Today’s Essential Reads
Numerous scientific publications of U.S. sources over the harms from shale gas production existed, the Chairperson of the Civil Initiative for a Ban on Shale Gas Exploration and Production Mariana Hristova stated.
Siobhan Griffin, who raises grass-fed cows in Westville, N.Y. and sells organic cheese, doesn’t see gas as the answer. Rather, she fears for her cows if drilling comes to neighboring leased land. She points to Pennsylvania, where 28 cows were quarantined from sale after they drank wastewater, and Louisiana, where 17 cows died after drinking contaminated water.
Hydraulic fracturing, more commonly referred to as “fracking,” ought to be a pretty cut-and-dried issue for most people.
“Money poisons you when you’ve got it,” British author D.H. Lawrence writes in his 1928 novel “Lady Chatterley’s Lover,” “and starves you when you haven’t.” There may be no better quote to describe the tension in public debates over the controversial method of hydraulic fracturing, or “fracking,” for extracting natural gas from shale deposits. And when it comes to the pull of the financial salvation for landowners on the brink of ruin, recent developments in North Carolina have left me with a hearty dose of déjà vu.
BP OIL SPILL:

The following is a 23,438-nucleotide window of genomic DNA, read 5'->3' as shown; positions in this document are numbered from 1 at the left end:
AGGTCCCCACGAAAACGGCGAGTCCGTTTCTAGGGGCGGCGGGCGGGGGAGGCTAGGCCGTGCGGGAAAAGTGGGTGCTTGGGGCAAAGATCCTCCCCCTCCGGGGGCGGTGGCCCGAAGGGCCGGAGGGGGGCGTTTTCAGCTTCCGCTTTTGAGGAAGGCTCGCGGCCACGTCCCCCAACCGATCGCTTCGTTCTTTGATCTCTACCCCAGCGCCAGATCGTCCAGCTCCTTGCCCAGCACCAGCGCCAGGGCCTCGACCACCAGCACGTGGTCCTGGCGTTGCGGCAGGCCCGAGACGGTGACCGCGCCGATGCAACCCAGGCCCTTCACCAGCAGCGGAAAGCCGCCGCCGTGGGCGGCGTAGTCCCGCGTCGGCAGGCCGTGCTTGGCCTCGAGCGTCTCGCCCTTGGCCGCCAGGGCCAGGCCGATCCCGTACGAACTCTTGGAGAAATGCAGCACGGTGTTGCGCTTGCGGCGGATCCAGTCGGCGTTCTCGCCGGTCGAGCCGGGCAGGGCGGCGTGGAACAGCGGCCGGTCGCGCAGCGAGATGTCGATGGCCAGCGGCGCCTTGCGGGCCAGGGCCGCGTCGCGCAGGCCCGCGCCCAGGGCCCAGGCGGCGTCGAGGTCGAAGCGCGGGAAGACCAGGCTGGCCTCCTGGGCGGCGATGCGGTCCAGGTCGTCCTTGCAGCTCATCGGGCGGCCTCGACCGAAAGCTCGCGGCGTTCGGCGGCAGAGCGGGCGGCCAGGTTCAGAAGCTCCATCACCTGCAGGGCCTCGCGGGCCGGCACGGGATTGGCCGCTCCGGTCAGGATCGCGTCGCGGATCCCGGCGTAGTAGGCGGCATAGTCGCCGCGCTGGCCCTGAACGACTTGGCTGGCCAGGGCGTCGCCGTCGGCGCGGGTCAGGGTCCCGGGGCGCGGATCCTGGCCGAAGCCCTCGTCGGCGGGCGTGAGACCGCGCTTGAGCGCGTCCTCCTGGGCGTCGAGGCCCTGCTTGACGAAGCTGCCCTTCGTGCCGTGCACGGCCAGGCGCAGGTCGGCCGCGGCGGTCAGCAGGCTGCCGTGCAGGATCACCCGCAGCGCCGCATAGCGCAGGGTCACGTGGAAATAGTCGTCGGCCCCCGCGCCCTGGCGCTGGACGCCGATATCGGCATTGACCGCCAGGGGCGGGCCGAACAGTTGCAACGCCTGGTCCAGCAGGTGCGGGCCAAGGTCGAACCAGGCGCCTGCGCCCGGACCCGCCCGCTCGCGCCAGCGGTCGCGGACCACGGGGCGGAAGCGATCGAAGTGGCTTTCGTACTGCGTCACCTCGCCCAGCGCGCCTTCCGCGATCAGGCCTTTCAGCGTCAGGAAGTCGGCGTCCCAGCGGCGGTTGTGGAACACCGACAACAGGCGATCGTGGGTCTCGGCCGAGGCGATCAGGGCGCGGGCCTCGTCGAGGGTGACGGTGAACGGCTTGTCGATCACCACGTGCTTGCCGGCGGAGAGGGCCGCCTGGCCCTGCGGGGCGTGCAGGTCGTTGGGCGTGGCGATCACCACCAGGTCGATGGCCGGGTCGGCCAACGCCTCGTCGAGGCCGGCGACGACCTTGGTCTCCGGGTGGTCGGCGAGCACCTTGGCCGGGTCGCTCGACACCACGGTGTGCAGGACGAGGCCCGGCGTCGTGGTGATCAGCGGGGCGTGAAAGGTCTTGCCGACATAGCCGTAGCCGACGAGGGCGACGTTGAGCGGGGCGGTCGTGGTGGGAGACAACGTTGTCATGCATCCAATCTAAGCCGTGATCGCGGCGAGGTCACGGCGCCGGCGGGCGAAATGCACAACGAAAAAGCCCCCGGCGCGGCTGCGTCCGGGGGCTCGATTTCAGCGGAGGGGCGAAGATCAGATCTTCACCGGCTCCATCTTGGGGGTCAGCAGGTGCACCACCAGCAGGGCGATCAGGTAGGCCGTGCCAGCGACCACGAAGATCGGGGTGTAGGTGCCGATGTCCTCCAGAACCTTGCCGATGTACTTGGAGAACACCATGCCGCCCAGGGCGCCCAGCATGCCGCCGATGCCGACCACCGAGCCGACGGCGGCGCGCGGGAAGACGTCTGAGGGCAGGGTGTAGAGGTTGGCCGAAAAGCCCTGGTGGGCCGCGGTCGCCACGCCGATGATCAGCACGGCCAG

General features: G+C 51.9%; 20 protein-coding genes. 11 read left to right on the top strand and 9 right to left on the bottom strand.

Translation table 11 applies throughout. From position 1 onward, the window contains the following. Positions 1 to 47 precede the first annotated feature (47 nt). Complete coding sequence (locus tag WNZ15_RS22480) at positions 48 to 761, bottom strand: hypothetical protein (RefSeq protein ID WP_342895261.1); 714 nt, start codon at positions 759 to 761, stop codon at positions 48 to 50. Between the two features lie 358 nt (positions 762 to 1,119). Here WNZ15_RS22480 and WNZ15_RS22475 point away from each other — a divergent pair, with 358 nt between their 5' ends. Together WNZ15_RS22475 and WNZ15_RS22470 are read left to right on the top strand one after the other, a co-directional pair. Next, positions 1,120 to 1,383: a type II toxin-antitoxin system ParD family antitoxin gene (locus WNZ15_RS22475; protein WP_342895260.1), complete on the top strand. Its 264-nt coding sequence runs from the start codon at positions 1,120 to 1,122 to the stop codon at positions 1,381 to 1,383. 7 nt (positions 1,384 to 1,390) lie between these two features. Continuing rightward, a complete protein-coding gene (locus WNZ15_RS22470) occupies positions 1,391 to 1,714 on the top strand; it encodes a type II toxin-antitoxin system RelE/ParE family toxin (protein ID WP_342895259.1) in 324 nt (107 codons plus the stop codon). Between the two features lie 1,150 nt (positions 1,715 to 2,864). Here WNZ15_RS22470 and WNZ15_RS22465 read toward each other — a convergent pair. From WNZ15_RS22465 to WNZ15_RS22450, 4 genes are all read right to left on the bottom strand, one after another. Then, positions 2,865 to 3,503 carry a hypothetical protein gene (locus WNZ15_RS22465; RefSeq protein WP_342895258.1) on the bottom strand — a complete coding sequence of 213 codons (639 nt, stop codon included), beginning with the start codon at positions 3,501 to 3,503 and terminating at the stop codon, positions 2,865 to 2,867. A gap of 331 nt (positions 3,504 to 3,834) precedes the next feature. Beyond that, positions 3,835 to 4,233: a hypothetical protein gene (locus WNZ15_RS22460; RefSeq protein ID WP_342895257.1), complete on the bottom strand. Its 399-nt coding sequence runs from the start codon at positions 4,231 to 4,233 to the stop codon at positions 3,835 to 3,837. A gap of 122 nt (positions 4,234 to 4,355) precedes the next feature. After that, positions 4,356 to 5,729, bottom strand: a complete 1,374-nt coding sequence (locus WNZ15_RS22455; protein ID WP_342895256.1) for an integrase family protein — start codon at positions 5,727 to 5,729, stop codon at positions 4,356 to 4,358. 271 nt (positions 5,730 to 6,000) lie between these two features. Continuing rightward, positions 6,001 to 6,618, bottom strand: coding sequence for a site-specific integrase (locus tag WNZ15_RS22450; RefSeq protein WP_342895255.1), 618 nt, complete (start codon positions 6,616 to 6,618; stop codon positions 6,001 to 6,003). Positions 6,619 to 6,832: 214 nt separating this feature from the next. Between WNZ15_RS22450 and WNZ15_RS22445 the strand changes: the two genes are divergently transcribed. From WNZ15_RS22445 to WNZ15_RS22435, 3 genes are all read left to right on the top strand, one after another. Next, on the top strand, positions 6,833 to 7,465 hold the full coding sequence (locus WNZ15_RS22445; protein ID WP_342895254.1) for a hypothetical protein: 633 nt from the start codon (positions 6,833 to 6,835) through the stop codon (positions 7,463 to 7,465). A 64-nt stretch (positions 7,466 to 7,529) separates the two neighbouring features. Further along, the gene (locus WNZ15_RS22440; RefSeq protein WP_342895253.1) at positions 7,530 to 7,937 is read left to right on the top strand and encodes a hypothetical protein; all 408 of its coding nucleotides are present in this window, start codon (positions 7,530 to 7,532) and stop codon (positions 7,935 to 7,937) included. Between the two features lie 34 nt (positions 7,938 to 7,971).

A little over two years ago a BP oil rig in the Gulf of Mexico exploded and the outcome was the largest oil spill ever in America. One of the industries hardest hit was the restaurant industry and the food service industry.
The April 20, 2010 Deepwater Horizon explosion and resulting gulf oil disaster devastated communities along the Gulf Coast and financially impacted the lives of individuals and businesses on an unprecedented scale for an oil-related incident.
The Department of Energy has selected 13 projects to enhance the environmental safety of deepwater drilling projects, particularly by improving the cement casing process that investigators cited as a cause of BP’s Deepwater Horizon spill in the Gulf of Mexico in 2010.
Tulane University is getting $18.7 million for two multiyear environmental health projects designed to help Gulf Coast residents affected by the 2010 BP oil spill.
Last year’s crop sits in storage, deemed unsafe to eat, but Toraaki Ogata is back at his rice paddies, driving his tractor trailing neat rows of seedlings. He’s living up to his family’s proud, six-generation history of rice farming, and praying that this time his harvest will not have too much radiation to sell.